For countless visitors to the Hockaday Museum of Art in recent years, as well as museum staff, Bob Stephens has been the smiling face of the Kalispell institution: its greeter, its tireless advocate, its membership guru.
Hockaday Executive Director Alyssa Cordova said children in particular have a special affinity for Stephens, a kinship that goes both ways. He likes to dish out lollipops; they like to deliver him handmade art projects.
So when Stephens, a 79-year-old U.S. Air Force veteran, announced in February that his heart and lung complications had progressed, the news rippled deeply through the greater Hockaday community. Due to his health, Stephens has been absent at the museum, even as it gradually opens to visitors.
“Before everything shut down because of COVID-19, everyone was coming in and asking, ‘Where’s Bob? How’s he doing?’” Cordova said. “He’s just been an integral part of what we do here on a daily basis.”
“He really had a friendship with our visitors,” she added. “He just gave 110% of himself to the museum and made it feel like home to the visitors. They all know and love Bob. It’s been really sad for the public and myself and the staff to lose his presence.”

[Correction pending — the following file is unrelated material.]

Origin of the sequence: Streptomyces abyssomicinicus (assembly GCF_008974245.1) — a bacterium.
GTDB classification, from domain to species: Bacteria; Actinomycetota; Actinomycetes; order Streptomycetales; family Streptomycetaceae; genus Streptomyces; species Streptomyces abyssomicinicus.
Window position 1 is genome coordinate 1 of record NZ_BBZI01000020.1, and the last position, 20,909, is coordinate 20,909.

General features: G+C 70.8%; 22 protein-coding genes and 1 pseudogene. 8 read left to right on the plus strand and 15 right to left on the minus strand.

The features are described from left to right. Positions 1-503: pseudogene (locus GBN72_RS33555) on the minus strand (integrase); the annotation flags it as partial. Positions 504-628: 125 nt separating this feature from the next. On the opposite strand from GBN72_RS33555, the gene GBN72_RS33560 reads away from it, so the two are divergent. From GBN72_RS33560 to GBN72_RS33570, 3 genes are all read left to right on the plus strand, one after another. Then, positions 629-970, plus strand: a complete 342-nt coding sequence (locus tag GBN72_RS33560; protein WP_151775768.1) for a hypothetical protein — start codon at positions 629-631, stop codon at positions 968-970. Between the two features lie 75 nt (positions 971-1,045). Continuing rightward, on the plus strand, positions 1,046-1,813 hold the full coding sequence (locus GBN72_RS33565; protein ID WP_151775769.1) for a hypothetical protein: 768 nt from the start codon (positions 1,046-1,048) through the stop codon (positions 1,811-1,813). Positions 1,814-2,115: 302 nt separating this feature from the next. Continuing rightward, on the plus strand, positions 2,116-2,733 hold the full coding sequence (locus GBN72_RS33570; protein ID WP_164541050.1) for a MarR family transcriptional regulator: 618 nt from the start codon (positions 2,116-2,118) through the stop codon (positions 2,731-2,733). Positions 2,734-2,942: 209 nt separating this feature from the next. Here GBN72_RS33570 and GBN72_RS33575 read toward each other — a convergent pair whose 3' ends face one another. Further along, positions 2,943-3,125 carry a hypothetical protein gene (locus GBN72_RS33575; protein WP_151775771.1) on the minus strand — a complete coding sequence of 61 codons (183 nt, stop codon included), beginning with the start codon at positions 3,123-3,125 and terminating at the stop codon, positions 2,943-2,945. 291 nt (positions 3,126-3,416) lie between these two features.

Still, despite not coming into the museum, and undeterred by his health condition, Stephens has been working diligently from home as he continues performing his job as visitor and membership manager. Cordova said Stephens, in only a few years on staff, has revived the gift shop, increased member revenue by 30% and made numerous other contributions to the museum.
One major task Stephens has accomplished in recent months is helping facilitate two donations totaling $2,000 from the Kalispell Elks Lodge #725. One donation supports the Hockaday’s educational programs for students at local schools to attend the museum and its activities. The second donation supports the Blue Star Program, which allows veterans, active military members and their families to attend the museum and participate in its events for free from Memorial Day through Labor Day.
Stephens’ wife Candy, who was named Hockaday’s volunteer of the year for 2019, said it was “heart-wrenching” for her husband to leave the museum once he fell ill.
“He would love to still be there if he possibly could,” she said.
But Candy said the Air Force veteran has found gratification in knowing the generous Elks donations will benefit local students and veterans. Stephens’ three children are also veterans, while a grandson is an active military member and another grandson is joining.
“We’re pretty military around our family,” Candy said.
At a May 22 ceremony to present the Elks Lodge donations, Candy showed up with a 50-page spreadsheet that Bob had created to identify and organize potential sponsor businesses for upcoming events.
“It’s just incredible,” Cordova said. “He’s bedridden right now and he’s still working on this project. His dedication is unparalleled. I’ve never encountered an employee like him in my time working in this industry. He’s amazing.”
The Hockaday has been open to the public since May 16, with limited hours of Friday and Saturday from 11 a.m.-3 p.m. for the general public, and Thursday from 9 a.m.-12 p.m. for seniors only. For more information, visit hockadaymuseum.org.
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